Z-index is something that normally you don’t have to worry about it until you do. Figuring it out is troublesome at first and often APIs abuse it to ensure they have what they made sit on top of whatever is on the website.
Z-index is determined by the order it is placed on the page. Whatever is put on last sits on top. And, like a deck of cards, if you pull one specific card out and place it on top you’ll be seeing that one first. Just make sure you have the element’s position set to relative or static.
How the browser stacks content
So in order for us to tackle the issues that arise with the z-index, we need to first know how the browser behaves normally when stacking pieces of content. MDN has a good example of what a z-index looks like if none are applied. And essentially it follows the rule that the last thing that is placed in the HTML is on top of everything else on the page. I like to think of it as how Magic the Gathering’s stack order. The idea is that the players put down cards and at the end of the phase they are resolved from the top down. Similarly, in our code - the last thing we put on the page has the highest z-index and is on top of the rest. This is the default behavior and what the element will assume if you set:
Setting a z-index
The first thing to know when you are setting a z-index is that it can only be applied to a positioned element. That means you have to set
position: relative or absolute, or fixed. Anything other than static.
The reason is when you set a z-index you are positioning it now. In the z-axis, similar to a 3d plane in graphics software.
The moment you set a z-index other than auto on an element you are manually ordering the stack of how things are displayed on the page. And this gives you a lot of power. In this case, using less is more. The less you set the z-index on a page the less trouble it will cause you down the road.
If you are writing custom CSS, I would recommend trying to keep your values low so they don’t get hard to manage. I typically don’t go much higher than a z-index of 10 with my elements.
Z-index and children elements
By default, the child of an element is restricted to the z-index of its parent. If you manually set the z-index of a parent element it locks the children to its subset of z-index ranges. Here is a JsFiddle showing this in action.
In it, you’ll see that the parent element that had a z-index set to 0 prevents its children from having a higher value than that. Even if we set its child element to 999, it will not appear on top of the other square that is set to 1.
Negative z-indexes behave pretty much the same as regular z-indexes. It is just important to know that if the parent has a z-index of anything other than auto it will still keep the negative one above it. This stack exchange has a very good example of it.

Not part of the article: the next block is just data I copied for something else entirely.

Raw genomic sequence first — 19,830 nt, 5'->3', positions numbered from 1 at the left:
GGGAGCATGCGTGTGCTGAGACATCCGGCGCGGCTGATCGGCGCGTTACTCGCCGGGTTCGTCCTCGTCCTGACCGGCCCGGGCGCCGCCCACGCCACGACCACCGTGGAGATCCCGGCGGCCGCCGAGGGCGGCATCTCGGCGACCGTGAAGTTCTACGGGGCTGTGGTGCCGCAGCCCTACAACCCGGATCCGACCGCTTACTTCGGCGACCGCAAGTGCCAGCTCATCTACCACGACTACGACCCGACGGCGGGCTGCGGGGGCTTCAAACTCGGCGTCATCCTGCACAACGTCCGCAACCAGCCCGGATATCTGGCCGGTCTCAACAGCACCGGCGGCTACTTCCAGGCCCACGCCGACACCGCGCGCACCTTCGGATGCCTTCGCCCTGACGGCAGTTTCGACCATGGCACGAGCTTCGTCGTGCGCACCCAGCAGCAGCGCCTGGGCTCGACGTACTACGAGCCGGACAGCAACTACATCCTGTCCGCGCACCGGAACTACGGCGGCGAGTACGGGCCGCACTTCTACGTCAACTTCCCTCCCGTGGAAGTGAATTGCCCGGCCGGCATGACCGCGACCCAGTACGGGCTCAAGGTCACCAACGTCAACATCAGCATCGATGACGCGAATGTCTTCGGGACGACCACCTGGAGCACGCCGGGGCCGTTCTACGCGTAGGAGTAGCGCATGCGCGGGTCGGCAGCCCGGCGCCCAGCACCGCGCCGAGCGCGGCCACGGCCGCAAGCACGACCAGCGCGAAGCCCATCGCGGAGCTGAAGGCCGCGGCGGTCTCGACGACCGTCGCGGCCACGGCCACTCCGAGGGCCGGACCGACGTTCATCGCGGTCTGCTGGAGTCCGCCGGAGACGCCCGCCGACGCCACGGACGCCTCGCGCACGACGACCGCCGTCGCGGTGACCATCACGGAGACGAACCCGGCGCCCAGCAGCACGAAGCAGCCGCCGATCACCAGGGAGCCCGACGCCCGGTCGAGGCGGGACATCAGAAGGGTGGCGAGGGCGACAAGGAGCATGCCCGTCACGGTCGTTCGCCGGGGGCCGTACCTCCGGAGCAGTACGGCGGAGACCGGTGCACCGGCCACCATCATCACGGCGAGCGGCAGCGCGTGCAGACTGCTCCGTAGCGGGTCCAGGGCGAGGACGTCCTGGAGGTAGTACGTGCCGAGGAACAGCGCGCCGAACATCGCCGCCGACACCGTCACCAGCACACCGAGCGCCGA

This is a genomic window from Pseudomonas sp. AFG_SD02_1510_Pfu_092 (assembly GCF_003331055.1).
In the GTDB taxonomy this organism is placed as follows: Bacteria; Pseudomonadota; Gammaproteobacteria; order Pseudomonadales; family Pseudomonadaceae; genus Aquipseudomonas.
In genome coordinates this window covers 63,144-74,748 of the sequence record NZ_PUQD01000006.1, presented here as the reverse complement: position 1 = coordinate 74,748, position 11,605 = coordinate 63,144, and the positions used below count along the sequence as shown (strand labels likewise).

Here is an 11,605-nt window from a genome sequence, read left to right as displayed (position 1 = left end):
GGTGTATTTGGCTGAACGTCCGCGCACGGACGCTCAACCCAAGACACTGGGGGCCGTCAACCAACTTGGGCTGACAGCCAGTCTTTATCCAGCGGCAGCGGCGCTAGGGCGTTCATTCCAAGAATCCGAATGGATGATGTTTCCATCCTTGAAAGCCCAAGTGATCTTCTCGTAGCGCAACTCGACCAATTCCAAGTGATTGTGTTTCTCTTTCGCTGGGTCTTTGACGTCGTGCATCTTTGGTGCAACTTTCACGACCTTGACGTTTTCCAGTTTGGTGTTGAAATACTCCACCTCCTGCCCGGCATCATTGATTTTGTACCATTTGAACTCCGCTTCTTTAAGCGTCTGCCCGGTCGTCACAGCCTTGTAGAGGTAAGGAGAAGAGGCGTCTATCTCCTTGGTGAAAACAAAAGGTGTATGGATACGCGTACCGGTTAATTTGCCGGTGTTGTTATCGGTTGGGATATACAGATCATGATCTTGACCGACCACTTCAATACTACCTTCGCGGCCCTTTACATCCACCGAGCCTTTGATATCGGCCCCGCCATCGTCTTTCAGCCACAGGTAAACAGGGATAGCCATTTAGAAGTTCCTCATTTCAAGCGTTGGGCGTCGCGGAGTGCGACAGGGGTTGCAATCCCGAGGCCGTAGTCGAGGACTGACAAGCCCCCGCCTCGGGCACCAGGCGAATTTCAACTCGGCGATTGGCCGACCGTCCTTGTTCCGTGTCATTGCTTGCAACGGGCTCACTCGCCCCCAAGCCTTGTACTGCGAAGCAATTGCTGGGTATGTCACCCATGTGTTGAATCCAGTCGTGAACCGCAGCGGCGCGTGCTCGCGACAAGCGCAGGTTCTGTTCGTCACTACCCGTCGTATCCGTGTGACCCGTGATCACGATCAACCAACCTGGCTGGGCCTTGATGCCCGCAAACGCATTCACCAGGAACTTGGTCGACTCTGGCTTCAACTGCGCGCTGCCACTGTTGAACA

It talks about how when you set an element’s z-index to anything but
auto it creates a new stacking context. This is what I talked about when things get stuck inside the parent earlier. However, if we leave the z-index alone on the parent, the child element can go under its parent; We didn’t create a boundary for it.
Now, I had a time where I needed to use a
::before element inside of a div to darken it but I needed to keep the text on top of it. The method I went with is setting its parent to
0 and then setting the
-1. That way the div itself has its stacking context set and the
::before will be stuck in it and not go below the element it on top of.
Browsers have a max z-index of 2147483647. I want to start off saying, please don’t. If at all possible, avoid putting astronomical values in for your z-index. I know this isn’t always possible when you are using a framework or an API that insists that their element sits on the top of everything on the webpage and makes their
z-index: 999. Still, you can likely use what we talked about earlier and set its parent to a reasonable number, thus reining in these out-of-hand values.
Otherwise, a popular method of setting z-index is in sets of hundreds or tens.
It can be super tricky when you need to figure out why something isn’t respecting the Z-index as you set it. Going through things to figure out just where it went wrong can be tricky. First, you’ll want to see if its parents are set to have a z-index, which will probably get you going on the right path. If it is set with a CSS file you can’t access, you can try to override the value and set it to
auto that’ll restore the parent to be in its natural order and let its children be their own z-index independent from their parent. The auto will meld it back into the page as if it wasn’t set.
Other than that, I tend to set the z-indexes high and see if that puts them in the right spot and then dial it back until it is just barely above what I was trying to keep it on top of.
3D View on Edge
If you need a visualizer to see what is where concerning z-index; Microsoft’s Edge browser -right now- is the only browser that can display 3D view.
Opening 3D View on Edge
These are the steps I have to go through to get the 3d view to be visible on my computer.
- Open Inspector by pressing F12 or ctrl/cmd+shift+i
- Click the plus sign in the top right of the inspector and choose “3D View”
- Click the “DOM” tab (this will load the dom into the inspector view)
- Click the “Z-index” tab
Z-indexes are something you occasionally have to modify and the biggest thing to keep in mind is that you need to have the element with a position absolute or relative on it. And the parent of a positioned element, if it has a z-index, creates separate min and max of what the children can be. That’s all for now.